This show is presented as an informal chat about video games, video game films, and anything related to them.
Award Winning Podcast?
In June this year (2021), the podcast was nominated for and won an Azure Heroes “Content Hero Badger”: see this tweet.
This means that someone from the community
in this case previous guest Harry Bellamy
nominated the show for an award, and Microsoft awarded it with an NFT
interestingly, episode 108 of Tabs & Spaces which came out shortly after that was about NFTs
and that it was the 20th that they had awarded - we were in right at the beginning.
Thank for nominating the show, Harry.
Ways to Support the Show
If you’d like to support the show
AND YOU REALLY DON’T NEED TO, but we’d like it if you did
the best way that you can do that is to share it with a fellow developer - regardless of whether they are a junior, senior, someone starting the journey, or anywhere in between. And best of all, recommending the show is free and relatively trivial. We are present on both Twitter and LinkedIn
check your pocatcher for a link to both of those
and would love to be included on any Tweets or LinkedIn posts that you might write about the show.
You could also leave a review on the podcatcher that you use. This will other people to find the show, especially those you aren’t connected to. There are lots of different podcatchers out there which allow listeners to leave reviews. As such we have put together a page with links to a number of those which have reviews at https://dotnetcore.show/review/.
Should you wish to support the show in a financial manner
AND THERE IS ABSOLUTELY NO REQUIREMENT TO DO THIS
there are both the Buy Me a Coffee and Patreon pages
check your podcatcher for links to these
Buy Me A Coffee allows you to send roughly the cost of a cup of coffee as a one-off gift, whereas Patreon acts as a recurring monthly payment service. Neither of which are required for you to continue to listen to the show.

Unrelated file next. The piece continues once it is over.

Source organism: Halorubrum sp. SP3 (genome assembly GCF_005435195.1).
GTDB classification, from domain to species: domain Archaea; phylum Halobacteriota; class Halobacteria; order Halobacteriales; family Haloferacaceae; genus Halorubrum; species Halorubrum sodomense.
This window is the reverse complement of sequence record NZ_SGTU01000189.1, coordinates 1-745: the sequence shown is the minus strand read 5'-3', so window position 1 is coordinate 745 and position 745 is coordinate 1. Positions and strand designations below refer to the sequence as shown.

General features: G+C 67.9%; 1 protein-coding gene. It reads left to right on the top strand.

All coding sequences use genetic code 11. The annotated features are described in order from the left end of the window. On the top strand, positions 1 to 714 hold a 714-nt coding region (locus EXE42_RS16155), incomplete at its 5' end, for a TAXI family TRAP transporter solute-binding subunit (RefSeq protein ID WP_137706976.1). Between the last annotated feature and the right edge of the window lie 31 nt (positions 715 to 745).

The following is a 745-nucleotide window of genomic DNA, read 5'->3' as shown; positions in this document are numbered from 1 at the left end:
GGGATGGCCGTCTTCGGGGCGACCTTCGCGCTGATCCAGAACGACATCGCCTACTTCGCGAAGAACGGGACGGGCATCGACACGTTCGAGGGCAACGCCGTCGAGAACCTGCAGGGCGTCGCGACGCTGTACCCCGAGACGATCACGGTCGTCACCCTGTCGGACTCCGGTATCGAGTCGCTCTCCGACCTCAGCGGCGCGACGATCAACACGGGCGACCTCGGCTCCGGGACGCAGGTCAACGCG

All “Coffees” and Patreon subscriptions are used to keep the podcast free to listen to, by paying for hosting, software, and editing costs. And we are grateful for anyone who would like to support the show in this way.
Unlike other episodes, the above is NOT a machine transcription. But please do check out this GitHub repository for the machine transcriptions for all other episodes
We’ll be back on September 10th, 2021 with an interview with Michael Babienco about DotPurple, but in the mean time make sure that you check out the following four podcasts:
and take a look at our contact page if you’re interested in:
- feeding back to the show
- asking a question
- requesting a topic
- suggesting a guest
- asking to be a guest
The show notes, as always, can be found at dotnetcore.show, every URL listed in this episode will be linked there, and there will be a link directly to them in your podcatcher.
And don’t forget to spread the word, leave us a rating or review on your podcatcher of choice - head over to dotnetcore.show/subscribe for ways to do that - or reach out via out contact page, and to come back next time for more .NET goodness.
I will see you again real soon. See you later folks.